Building the W8NX Short Trap Dipole

For the past five years, I have been operating the lower bands (30, 40 and 80 meters) with a trap dipole that was modeled after a web article written by John DeGood NU3E. [1] While the antenna performed well, a monsoon storm last summer beat it up enough that the antenna wire broke at the center balun.

So I climbed the tower and lowered the remains of the antenna to the ground for repairs. On closer examination, I discovered that the relentless Arizona sun had taken its toll on the traps. The insulation on the exposed ends of the coax had rotted away. They were still working, but would need to be rebuilt and weatherized to insure good operation many years into the future.

Since I was going to have to rebuild the antenna, I started thinking about whether this antenna met my current needs and wishes. I had been wanting to get on 160 meters at this QTH for some time, but my small back yard would not accommodate an antenna of that size with conventional coaxial traps.

Some research led me to a QST article for a short 40, 80 and 160 meter trap dipole. [2][3] This design used double-wound traps made from only the inner conductor of RG-58 coax. The trap design was a little more complicated, but would almost fit into my back yard. I decided to pursue construction of this antenna, and bend the 160 meter end wire, if necessary to fit into the yard. A tradeoff of the loss of 30 meters for the addition of 160 meters fit my operating needs well.

In the construction of my prior trap dipole, I had used my MFJ-259B antenna analyzer to measure and adjust the traps and wire lengths. Since that time, I have acquired one of the new, cheap NanoVNA vector network analyzers[4][5]. It looked like the nanovna might make the job a little easier and present a clearer picture of the antenna characteristics. So I set off to construct my version of the W8NX short trapped dipole. Follow along for details and tips on how you might build this unique classic trap dipole for the lower bands.

W8NX Trap Dipole cut for Center Band
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Rebuilding the 80-40-30 Meter Trap Dipole

After more than 5 years of operation, one of the antenna leads on my homebrew 80-40-30 Meter Dipole broke at the center balun connection.

This dipole has served me well, allowing me to easily utilize those lower HF bands. While I did not use 30 meters much, it was nice being able to go there when I wanted to.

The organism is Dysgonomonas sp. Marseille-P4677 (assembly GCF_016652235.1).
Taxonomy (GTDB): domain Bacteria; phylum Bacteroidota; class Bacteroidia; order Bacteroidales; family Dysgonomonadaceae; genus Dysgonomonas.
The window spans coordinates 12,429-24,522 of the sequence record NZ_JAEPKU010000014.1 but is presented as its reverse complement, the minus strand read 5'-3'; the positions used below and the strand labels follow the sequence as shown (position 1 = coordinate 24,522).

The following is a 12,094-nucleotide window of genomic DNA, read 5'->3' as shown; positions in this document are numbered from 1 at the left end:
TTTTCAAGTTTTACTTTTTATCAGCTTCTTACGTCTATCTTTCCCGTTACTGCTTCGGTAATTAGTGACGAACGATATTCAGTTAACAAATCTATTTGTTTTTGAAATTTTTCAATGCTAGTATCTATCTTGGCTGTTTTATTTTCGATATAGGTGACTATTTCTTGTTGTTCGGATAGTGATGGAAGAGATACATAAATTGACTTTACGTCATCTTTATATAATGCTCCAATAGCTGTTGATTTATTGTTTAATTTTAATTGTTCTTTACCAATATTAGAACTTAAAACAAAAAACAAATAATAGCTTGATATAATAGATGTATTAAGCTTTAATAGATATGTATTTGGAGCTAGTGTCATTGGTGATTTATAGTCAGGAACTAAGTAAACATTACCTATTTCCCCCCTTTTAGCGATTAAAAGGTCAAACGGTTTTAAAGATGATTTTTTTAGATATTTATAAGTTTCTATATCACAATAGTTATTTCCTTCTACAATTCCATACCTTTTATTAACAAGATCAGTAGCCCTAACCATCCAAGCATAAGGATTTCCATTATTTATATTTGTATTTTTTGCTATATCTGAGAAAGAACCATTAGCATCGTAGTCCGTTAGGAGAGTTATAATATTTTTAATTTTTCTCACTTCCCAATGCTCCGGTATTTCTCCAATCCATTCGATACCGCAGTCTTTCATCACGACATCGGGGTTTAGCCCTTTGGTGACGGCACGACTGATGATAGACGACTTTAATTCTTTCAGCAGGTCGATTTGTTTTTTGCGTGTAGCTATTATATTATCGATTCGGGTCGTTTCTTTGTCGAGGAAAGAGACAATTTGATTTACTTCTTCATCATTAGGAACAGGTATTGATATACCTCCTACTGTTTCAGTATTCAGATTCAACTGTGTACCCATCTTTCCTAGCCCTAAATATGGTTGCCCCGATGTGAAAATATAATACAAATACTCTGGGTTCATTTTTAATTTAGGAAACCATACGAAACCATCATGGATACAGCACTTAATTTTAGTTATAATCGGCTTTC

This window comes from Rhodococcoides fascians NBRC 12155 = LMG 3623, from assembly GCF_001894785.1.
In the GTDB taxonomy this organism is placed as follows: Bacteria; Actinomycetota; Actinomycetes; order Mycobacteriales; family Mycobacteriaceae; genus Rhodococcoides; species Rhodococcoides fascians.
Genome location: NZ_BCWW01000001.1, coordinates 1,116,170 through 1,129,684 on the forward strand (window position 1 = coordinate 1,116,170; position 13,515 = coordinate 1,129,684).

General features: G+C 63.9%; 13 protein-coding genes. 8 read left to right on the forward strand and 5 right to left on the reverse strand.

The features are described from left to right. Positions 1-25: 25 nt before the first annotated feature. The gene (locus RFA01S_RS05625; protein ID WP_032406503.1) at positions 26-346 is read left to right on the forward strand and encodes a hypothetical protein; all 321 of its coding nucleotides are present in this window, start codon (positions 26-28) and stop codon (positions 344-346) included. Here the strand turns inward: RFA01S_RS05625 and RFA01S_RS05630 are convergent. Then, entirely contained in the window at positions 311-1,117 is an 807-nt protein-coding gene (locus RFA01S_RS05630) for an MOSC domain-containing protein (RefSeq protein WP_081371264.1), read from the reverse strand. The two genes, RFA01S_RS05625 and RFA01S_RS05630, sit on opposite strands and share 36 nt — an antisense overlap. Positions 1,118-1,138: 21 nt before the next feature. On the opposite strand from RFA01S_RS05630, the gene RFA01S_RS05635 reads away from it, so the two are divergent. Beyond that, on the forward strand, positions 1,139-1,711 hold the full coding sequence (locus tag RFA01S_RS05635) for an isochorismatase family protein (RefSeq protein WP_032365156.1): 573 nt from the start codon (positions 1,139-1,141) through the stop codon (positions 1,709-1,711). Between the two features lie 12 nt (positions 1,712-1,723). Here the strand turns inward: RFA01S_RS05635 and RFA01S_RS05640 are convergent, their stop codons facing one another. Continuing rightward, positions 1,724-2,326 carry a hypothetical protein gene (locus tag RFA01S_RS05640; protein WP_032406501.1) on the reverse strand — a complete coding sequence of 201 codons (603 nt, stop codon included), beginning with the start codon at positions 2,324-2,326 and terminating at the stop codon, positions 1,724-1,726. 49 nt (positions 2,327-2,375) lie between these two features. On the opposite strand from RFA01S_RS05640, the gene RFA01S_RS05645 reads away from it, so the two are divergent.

I climbed the tower and lowered the entire antenna to the ground. Once I was back in the shack, a quick look made it obvious that I needed to better weatherize the traps. The sun had pretty much destroyed the exposed inner conductor of the coax on the inside of the trap forms. With this in mind, I went about rebuilding the traps with new coax.

Trap Test Setup with NanoVNA
Trap Test Setup with NanaVNA
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B&W Antenna Switch Repair

Some time in the past, I have picked up several of the B&W Antenna Switches at a hamfest. They were purchased at a good price, just $10 each, and appear to be of pretty good quality. I got two 6-position switches (B&W Model 595), and two 3-position switches (B&W Model 593).

Last month, I decided to put them to use in my remodeled hamshack. So I dug them out of the parts bins, and gave them a quick multimeter test.

One of the 6-position switches had a problem with the grounding arrangements for unused connections. As they are switched from antenna to antenna, they are supposed to put a ground on all connections except the one currently in use. This switch was not doing that.

B&W 595 Antenna Switch as Received
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Kenwood SW-2000 Wattmeter Lamp Replacement

I’ve been busy lately rewiring my hamshack. In the process, I have been doing some minor repairs to equipment that has deteriorated over the years.

My Station Wattmeter, a Kenwood SW-2000 that I bought new in 1983, had long ago burned out its incandescent bulbs for the meters. So it is time to replace them with some new LED bulbs.

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3018 CNC for PCB Milling?

I have started learning how to mill PCB boards using a benchtop CNC Router.

3018 CNC Assemble
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